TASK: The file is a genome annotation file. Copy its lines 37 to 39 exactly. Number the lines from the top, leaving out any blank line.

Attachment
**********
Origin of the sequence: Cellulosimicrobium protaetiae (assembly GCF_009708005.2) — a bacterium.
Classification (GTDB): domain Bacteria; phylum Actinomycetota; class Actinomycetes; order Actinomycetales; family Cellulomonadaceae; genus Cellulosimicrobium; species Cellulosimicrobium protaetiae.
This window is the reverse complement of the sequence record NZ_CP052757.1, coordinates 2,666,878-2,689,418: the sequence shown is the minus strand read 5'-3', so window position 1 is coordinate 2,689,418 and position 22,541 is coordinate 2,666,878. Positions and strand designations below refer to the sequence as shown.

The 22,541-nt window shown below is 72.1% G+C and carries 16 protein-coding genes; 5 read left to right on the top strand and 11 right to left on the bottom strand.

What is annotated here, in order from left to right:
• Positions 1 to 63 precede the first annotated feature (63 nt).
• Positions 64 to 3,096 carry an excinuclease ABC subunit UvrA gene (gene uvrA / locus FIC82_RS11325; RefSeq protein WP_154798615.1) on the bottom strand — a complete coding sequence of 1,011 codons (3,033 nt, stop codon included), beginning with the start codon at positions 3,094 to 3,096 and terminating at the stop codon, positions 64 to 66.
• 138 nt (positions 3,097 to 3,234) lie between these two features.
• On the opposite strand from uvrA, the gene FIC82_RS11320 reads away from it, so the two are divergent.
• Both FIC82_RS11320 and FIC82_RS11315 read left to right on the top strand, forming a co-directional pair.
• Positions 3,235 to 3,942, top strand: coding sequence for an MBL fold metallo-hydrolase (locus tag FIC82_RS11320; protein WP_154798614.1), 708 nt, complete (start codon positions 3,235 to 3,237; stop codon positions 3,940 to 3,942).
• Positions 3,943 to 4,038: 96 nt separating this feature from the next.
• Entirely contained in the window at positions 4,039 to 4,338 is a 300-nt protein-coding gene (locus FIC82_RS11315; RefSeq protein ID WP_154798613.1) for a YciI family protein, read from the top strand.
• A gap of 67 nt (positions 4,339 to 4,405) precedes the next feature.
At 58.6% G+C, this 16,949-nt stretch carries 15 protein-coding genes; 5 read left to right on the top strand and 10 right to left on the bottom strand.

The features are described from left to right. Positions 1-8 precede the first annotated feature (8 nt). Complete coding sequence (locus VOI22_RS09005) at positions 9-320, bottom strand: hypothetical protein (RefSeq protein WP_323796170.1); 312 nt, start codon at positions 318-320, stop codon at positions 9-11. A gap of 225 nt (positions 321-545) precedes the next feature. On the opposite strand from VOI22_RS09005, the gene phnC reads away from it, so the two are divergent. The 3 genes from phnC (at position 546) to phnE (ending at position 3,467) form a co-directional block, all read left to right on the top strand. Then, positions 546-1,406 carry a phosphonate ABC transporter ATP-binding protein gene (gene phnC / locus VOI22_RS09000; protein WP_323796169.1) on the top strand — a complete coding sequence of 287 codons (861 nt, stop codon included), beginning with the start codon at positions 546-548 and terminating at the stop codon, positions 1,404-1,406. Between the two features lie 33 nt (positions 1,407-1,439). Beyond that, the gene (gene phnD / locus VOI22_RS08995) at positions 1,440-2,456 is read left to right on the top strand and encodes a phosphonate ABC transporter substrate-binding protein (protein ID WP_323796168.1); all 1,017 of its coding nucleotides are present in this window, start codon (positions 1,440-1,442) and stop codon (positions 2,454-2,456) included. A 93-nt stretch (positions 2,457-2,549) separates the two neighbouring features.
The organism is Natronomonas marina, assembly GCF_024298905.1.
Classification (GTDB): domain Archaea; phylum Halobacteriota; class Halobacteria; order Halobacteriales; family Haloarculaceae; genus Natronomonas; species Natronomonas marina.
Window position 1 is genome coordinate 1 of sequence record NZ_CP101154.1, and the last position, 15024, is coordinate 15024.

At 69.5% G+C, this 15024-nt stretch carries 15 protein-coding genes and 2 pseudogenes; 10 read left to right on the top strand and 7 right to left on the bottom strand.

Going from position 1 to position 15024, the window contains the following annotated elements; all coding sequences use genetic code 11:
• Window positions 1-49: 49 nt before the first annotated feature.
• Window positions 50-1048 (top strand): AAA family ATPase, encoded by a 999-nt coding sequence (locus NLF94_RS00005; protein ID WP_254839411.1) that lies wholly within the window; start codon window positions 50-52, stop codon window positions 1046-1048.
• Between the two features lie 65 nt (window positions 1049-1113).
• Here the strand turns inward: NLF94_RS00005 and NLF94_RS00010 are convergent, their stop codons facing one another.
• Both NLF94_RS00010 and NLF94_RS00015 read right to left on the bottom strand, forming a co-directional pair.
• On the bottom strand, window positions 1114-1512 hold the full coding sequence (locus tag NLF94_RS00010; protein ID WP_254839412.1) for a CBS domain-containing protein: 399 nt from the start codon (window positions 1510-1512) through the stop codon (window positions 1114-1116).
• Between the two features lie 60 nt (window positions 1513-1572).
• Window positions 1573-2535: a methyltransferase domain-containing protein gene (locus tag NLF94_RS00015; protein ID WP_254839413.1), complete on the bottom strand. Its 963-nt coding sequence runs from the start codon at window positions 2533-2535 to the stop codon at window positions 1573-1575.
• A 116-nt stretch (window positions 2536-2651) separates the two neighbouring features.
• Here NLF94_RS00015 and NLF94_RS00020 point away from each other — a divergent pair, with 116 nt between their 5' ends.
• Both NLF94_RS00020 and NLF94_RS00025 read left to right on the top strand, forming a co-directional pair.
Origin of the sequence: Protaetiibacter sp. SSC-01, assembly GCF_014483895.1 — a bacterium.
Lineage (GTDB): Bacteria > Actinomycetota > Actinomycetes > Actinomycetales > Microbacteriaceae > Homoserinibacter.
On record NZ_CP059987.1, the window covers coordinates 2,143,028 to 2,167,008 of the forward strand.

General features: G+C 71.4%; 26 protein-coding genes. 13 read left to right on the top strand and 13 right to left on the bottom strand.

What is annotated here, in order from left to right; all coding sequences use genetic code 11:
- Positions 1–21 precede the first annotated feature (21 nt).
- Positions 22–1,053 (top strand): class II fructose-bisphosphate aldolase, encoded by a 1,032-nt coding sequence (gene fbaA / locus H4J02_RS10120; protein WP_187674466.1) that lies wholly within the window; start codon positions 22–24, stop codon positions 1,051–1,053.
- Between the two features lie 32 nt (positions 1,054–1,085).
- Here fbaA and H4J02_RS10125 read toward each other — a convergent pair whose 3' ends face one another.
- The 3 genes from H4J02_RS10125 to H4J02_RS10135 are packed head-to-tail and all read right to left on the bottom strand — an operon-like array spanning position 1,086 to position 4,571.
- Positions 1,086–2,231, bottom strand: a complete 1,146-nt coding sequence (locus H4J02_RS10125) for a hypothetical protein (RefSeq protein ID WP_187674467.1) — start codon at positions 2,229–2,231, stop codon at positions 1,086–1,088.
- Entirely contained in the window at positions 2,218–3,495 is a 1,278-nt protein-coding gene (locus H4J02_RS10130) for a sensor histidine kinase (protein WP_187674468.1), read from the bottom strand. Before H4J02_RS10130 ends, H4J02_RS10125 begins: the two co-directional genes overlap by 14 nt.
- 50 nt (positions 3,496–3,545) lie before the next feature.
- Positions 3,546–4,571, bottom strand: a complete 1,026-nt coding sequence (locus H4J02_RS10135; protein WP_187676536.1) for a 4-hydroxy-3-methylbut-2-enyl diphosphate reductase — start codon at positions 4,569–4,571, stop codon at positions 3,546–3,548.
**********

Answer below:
What is annotated here, in order from left to right; all coding sequences use genetic code 11:
- Positions 1–21 precede the first annotated feature (21 nt).
- Positions 22–1,053 (top strand): class II fructose-bisphosphate aldolase, encoded by a 1,032-nt coding sequence (gene fbaA / locus H4J02_RS10120; protein WP_187674466.1) that lies wholly within the window; start codon positions 22–24, stop codon positions 1,051–1,053.